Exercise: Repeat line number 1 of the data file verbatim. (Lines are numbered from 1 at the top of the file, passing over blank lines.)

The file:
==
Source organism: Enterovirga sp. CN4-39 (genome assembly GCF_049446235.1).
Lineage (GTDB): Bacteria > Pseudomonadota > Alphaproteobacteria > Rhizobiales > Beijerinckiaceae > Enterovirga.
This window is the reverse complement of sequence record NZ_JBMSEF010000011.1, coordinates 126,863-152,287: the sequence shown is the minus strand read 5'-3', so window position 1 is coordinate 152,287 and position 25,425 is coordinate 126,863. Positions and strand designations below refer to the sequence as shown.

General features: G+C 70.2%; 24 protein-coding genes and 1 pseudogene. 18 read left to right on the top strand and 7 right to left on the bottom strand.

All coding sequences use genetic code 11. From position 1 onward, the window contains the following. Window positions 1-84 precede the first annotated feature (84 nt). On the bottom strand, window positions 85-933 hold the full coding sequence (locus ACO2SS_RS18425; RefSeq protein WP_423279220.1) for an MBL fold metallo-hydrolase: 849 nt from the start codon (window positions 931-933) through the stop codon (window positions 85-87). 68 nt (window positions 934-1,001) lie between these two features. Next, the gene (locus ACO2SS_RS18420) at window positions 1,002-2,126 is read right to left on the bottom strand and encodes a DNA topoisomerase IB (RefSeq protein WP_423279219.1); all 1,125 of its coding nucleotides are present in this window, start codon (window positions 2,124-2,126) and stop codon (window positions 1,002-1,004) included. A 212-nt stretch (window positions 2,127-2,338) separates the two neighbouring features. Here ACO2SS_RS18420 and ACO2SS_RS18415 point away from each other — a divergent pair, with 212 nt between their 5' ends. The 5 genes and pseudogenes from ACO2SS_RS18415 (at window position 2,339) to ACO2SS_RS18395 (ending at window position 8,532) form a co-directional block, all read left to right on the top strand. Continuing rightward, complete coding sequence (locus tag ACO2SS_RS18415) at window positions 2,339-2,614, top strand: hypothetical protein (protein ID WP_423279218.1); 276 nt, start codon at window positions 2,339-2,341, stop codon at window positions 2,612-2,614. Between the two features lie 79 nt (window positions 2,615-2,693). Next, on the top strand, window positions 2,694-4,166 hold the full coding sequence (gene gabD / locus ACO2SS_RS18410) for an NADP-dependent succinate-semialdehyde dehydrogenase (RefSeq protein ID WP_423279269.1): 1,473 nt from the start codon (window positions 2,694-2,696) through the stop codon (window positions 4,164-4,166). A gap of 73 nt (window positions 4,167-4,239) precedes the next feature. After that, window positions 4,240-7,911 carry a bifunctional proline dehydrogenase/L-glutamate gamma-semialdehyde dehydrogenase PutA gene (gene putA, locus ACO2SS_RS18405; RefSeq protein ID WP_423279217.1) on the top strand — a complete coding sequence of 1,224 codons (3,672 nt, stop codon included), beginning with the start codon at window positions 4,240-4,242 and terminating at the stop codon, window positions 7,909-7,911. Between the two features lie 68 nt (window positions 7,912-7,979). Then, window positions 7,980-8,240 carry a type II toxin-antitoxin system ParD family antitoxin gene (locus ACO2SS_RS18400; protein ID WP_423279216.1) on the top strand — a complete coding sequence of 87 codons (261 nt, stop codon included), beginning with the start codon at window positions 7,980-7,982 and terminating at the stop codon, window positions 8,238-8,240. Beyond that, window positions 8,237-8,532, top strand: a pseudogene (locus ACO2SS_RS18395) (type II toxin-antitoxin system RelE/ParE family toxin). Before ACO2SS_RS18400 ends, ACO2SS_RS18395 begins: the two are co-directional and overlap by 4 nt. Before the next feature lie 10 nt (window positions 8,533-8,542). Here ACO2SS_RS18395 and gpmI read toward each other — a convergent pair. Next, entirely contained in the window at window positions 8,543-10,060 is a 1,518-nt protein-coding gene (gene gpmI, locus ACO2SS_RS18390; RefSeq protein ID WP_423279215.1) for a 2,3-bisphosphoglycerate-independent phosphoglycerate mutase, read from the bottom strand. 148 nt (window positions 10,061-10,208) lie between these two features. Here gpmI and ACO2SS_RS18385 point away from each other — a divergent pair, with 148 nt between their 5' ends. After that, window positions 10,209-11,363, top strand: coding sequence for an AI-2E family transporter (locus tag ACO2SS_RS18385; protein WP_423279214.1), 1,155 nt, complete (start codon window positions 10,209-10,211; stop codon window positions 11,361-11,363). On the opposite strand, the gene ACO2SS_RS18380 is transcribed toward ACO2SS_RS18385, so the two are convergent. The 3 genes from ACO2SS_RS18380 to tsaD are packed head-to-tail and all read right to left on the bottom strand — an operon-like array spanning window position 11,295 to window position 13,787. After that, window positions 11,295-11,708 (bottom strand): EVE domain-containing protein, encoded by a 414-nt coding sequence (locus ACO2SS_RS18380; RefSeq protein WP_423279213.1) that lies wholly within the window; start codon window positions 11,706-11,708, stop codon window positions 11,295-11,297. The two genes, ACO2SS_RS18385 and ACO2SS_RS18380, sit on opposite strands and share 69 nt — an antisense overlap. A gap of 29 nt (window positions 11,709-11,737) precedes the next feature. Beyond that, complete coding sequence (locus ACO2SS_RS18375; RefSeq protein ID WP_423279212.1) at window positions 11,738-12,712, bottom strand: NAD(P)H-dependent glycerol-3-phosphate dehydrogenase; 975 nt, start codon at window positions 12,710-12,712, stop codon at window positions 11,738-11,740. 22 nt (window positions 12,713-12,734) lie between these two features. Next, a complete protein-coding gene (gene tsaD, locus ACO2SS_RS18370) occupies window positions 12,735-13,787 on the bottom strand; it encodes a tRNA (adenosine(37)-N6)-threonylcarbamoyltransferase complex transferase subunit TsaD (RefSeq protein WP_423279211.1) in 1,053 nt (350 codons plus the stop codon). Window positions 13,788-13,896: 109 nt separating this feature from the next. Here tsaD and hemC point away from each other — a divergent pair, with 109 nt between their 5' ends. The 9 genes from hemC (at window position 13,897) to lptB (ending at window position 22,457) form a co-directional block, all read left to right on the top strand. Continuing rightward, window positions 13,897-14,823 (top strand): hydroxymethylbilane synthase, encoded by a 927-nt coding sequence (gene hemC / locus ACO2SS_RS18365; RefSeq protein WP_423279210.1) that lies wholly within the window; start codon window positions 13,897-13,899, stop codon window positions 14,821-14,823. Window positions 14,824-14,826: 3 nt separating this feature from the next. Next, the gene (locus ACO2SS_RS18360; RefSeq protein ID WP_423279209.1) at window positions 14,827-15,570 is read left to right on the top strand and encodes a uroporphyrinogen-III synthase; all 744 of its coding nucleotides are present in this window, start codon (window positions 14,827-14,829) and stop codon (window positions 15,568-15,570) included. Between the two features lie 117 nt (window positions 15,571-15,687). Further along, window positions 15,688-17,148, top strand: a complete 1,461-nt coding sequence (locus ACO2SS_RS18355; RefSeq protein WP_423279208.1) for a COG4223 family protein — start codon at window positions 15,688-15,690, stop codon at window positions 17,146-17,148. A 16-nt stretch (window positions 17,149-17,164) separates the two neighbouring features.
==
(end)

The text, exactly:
Source organism: Enterovirga sp. CN4-39 (genome assembly GCF_049446235.1).